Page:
During a House Armed Services Committee hearing earlier this year, a flood of victims alleged sexual misconduct by fellow Air Force members and accused leaders of allowing sexual abuse to run rampant with no accountability. Air Force officials admitted to their minimal effort to correct the wrongs—while the testimony helped expose the abuse, only time will tell if the Lackland Air Force culture of victim neglect will cease. This month, U.S. congress passed a bill designed to rectify the military’s handling of sexual assault cases, but critics say it’s scope is too limited.


3. Unwilling to be Silenced, San Antonio State Sen. Leticia Van de Putte Runs For Lieutenant Governor:

In a highly anticipated campaign, SA’s own Van de Putte officially made her bid for lite guv in a packed gymnasium at San Antonio College, delivering a Populist-themed speech geared toward helping middle class families, veterans, students and women.

Joining her friend and colleague, state Sen. Wendy Davis, at the top of the Democratic primary ticket, the local rep’s announcement elated supporters and pro-choice advocates—we can, after all, credit the women’s health champion with giving us perhaps the most memorable (and empowering) Texas-based quote of the year while fighting against Texas’ restrictive abortion law on the Senate floor: "At what point must a female senator raise her hand or her voice to be recognized over her male colleagues?”

2. San Antonio Four Released From Prison:

After more than a decade behind bars for sex abuse crimes they say they did not commit, Elizabeth Ramirez, Kristie Mayhugh and Cassandra Rivera, three of the four women known as the “San Antonio Four”, exited from prison, hand-in-hand with tears streaming down their face (Anna Vasquez, paroled last year, joined her friends), creating one of the most emotional moments in 2013 for the San Antonio community. While a new Texas law helped secure their release, full exoneration awaits.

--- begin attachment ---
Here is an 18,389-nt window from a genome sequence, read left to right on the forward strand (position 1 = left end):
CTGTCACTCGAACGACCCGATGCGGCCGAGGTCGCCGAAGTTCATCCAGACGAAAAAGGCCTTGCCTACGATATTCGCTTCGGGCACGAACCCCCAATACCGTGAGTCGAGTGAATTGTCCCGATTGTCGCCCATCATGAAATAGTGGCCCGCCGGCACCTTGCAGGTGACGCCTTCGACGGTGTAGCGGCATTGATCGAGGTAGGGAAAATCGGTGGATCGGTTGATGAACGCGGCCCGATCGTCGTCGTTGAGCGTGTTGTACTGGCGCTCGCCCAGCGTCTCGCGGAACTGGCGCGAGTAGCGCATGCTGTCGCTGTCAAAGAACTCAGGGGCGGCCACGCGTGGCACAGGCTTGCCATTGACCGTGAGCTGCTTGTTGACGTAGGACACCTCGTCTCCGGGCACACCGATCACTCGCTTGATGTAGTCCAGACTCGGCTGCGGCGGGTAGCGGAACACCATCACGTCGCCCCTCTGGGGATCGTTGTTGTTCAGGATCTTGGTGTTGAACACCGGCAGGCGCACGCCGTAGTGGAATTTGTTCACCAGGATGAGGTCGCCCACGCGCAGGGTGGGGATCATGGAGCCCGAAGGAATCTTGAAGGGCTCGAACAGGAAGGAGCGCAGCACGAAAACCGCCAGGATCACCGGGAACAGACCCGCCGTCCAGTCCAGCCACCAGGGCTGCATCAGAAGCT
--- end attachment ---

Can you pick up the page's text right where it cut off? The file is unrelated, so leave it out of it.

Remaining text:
1. San Antonio Approves LGBT Non-Discrimination Ordinance:

In a major victory for municipal LGBT rights, City Council approved a measure granting gay, lesbian, bisexual and transgender residents equal protection when it comes to job hiring, firing, public accommodations, housing and city employment and contracts as well as board and commission appointments by adding “sexual orientation” and “gender identity” to the City’s anti-discrimination code. But the win for equality came only after months of heated protest, one very public controversy and hours of debate from both sides. It also came with a price—shortly after its passage, churches sought to block the ordinance with a referendum petition, while that effort failed, a similar effort mounted by right-wing conservative groups is meant to recall all council members supportive of the ordinance. Taking to the streets to unseat all who cast a ‘Yes’ vote, the anti-LGBT activists have until early next year to secure the signatures. In the meantime, equality advocates can look back at 2013 as the year when San Antonio finally progressed in its previously stunted mission to secure gay rights.